The artificial intelligence lab at Facebook presented an algorithm earlier this month at the Computer Vision and Pattern Recognition conference that they say can judge your identity in a photo with 83 percent accuracy—even without seeing your face.
The identification method, named PIPER (Pose Invariant Person Recognition), takes into account identifying features, poses, partially exposed faces and more subtle clues that facial recognition technology usually can’t compute.
“There are a lot of cues we use. People have characteristic aspects, even if you look at them from the back,” said Yann LeCun, the head of Facebook’s AI team. “For example, you can recognize Mark Zuckerberg very easily, because he always wears a gray T-shirt.”
While the technology is undeniably impressive and powerful, some people are undoubtedly going to react negatively to its perceived creepiness. That even includes other academics in the AI field.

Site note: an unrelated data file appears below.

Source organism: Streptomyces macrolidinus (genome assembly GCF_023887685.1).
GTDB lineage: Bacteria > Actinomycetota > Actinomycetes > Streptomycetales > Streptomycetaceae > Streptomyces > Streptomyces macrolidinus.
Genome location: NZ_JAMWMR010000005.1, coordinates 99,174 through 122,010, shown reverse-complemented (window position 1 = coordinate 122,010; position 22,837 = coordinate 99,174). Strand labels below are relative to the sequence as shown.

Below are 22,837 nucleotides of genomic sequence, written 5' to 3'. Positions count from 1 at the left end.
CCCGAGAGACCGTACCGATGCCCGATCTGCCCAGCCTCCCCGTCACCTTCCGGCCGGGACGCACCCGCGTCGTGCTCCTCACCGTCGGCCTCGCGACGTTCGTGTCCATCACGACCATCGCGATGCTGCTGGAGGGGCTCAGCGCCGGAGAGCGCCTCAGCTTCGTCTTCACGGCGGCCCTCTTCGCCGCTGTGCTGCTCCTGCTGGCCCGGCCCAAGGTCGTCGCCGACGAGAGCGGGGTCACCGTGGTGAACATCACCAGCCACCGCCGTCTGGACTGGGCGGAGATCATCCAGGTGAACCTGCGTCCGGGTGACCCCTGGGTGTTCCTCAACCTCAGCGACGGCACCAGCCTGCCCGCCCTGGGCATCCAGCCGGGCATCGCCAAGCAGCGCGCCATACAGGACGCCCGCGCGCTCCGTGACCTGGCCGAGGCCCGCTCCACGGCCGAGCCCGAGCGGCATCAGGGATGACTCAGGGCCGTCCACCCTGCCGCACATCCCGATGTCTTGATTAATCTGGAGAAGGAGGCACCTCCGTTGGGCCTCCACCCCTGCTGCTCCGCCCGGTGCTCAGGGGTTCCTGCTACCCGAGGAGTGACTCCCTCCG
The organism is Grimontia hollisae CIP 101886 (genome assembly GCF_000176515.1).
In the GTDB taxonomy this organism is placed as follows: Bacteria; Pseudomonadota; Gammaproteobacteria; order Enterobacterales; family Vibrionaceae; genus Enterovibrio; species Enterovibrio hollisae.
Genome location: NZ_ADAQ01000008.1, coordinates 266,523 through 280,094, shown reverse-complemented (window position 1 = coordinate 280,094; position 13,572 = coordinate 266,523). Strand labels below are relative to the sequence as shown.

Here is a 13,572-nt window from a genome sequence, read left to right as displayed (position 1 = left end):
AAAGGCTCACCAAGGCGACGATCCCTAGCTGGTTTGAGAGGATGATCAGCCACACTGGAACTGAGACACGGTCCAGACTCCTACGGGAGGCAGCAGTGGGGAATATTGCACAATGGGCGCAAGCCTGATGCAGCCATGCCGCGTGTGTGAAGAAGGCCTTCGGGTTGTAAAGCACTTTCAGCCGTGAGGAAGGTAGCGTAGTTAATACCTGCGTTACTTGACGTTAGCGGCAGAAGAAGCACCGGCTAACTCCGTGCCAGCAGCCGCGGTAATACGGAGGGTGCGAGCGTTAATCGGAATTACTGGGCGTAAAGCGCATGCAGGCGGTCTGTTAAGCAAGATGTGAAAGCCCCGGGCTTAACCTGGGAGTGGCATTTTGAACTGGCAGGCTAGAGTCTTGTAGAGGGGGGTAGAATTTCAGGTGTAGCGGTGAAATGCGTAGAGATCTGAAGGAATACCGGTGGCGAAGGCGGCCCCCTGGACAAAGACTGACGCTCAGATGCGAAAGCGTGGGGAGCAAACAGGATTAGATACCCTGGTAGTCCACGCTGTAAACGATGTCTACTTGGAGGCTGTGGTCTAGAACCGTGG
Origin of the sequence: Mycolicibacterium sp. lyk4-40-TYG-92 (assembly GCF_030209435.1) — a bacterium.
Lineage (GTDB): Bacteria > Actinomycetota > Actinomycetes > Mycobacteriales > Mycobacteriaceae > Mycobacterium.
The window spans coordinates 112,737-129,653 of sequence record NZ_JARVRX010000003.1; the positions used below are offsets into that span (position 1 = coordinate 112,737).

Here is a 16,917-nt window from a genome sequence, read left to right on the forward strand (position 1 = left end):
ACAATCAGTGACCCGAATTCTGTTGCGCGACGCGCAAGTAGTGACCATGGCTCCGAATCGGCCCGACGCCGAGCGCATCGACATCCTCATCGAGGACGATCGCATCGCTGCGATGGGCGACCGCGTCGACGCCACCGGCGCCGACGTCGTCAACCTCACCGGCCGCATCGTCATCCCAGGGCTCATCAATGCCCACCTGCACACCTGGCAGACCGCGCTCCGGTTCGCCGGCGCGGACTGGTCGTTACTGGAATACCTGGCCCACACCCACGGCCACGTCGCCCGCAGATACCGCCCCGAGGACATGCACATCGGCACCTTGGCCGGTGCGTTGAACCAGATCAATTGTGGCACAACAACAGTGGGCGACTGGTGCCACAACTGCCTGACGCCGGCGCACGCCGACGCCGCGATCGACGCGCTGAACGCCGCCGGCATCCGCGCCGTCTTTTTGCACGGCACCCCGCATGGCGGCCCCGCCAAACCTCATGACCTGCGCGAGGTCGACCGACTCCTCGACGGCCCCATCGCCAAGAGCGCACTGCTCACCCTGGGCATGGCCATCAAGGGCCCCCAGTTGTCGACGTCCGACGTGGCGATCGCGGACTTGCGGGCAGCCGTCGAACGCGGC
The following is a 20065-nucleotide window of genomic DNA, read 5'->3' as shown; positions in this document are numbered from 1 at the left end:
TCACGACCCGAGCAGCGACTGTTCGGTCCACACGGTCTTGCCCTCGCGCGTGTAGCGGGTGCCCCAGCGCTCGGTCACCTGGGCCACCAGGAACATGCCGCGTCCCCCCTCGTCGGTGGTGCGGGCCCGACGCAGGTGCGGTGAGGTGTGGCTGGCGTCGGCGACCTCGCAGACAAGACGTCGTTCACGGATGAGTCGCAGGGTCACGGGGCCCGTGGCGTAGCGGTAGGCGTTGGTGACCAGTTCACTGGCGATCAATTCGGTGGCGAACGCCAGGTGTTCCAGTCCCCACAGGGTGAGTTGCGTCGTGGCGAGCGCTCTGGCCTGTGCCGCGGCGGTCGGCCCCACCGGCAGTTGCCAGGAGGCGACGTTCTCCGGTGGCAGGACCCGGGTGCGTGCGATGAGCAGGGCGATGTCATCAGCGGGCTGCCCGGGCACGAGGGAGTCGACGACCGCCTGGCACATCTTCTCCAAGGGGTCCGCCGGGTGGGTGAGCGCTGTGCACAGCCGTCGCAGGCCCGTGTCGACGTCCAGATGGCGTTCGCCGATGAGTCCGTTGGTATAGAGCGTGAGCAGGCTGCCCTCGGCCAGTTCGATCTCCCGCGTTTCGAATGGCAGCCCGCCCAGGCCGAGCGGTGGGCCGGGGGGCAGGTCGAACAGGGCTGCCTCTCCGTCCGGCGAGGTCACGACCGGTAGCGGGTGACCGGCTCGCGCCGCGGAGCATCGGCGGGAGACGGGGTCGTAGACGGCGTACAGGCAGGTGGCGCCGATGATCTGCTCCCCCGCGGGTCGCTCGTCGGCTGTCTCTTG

“If, even when you hide your face, you can be successfully linked to your identify, that will certainly concern people,” Ralph Gross, a postdoctoral fellow at The Robotics Institute at Carnegie Mellon University in Pittsburgh, Pennsylvania, told New Scientist. “Now is a time when it’s important to discuss these questions.”
Facebook seems to be obsessed with perfecting this technology, and whether users find it troublesome or not, they’re going to keep innovating it.
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